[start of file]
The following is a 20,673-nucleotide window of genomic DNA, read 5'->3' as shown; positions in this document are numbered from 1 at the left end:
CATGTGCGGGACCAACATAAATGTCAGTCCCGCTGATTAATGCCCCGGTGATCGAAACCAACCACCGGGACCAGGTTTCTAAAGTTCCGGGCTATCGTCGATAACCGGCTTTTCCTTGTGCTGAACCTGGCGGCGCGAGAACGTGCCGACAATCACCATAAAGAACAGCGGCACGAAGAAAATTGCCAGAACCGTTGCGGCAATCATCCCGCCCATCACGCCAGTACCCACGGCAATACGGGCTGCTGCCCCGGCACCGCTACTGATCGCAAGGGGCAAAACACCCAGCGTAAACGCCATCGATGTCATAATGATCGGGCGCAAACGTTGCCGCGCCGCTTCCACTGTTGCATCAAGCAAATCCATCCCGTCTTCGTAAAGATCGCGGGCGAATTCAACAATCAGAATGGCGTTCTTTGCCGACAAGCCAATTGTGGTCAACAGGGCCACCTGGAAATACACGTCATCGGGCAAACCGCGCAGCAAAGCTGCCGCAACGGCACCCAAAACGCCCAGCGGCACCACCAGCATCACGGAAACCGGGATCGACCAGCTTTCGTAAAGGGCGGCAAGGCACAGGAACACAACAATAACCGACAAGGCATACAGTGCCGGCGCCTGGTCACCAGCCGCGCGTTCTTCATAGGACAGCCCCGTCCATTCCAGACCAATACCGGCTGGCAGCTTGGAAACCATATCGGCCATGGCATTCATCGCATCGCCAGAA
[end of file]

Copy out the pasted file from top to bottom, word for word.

The following is a 20,673-nucleotide window of genomic DNA, read 5'->3' as shown; positions in this document are numbered from 1 at the left end:
CATGTGCGGGACCAACATAAATGTCAGTCCCGCTGATTAATGCCCCGGTGATCGAAACCAACCACCGGGACCAGGTTTCTAAAGTTCCGGGCTATCGTCGATAACCGGCTTTTCCTTGTGCTGAACCTGGCGGCGCGAGAACGTGCCGACAATCACCATAAAGAACAGCGGCACGAAGAAAATTGCCAGAACCGTTGCGGCAATCATCCCGCCCATCACGCCAGTACCCACGGCAATACGGGCTGCTGCCCCGGCACCGCTACTGATCGCAAGGGGCAAAACACCCAGCGTAAACGCCATCGATGTCATAATGATCGGGCGCAAACGTTGCCGCGCCGCTTCCACTGTTGCATCAAGCAAATCCATCCCGTCTTCGTAAAGATCGCGGGCGAATTCAACAATCAGAATGGCGTTCTTTGCCGACAAGCCAATTGTGGTCAACAGGGCCACCTGGAAATACACGTCATCGGGCAAACCGCGCAGCAAAGCTGCCGCAACGGCACCCAAAACGCCCAGCGGCACCACCAGCATCACGGAAACCGGGATCGACCAGCTTTCGTAAAGGGCGGCAAGGCACAGGAACACAACAATAACCGACAAGGCATACAGTGCCGGCGCCTGGTCACCAGCCGCGCGTTCTTCATAGGACAGCCCCGTCCATTCCAGACCAATACCGGCTGGCAGCTTGGAAACCATATCGGCCATGGCATTCATCGCATCGCCAGAA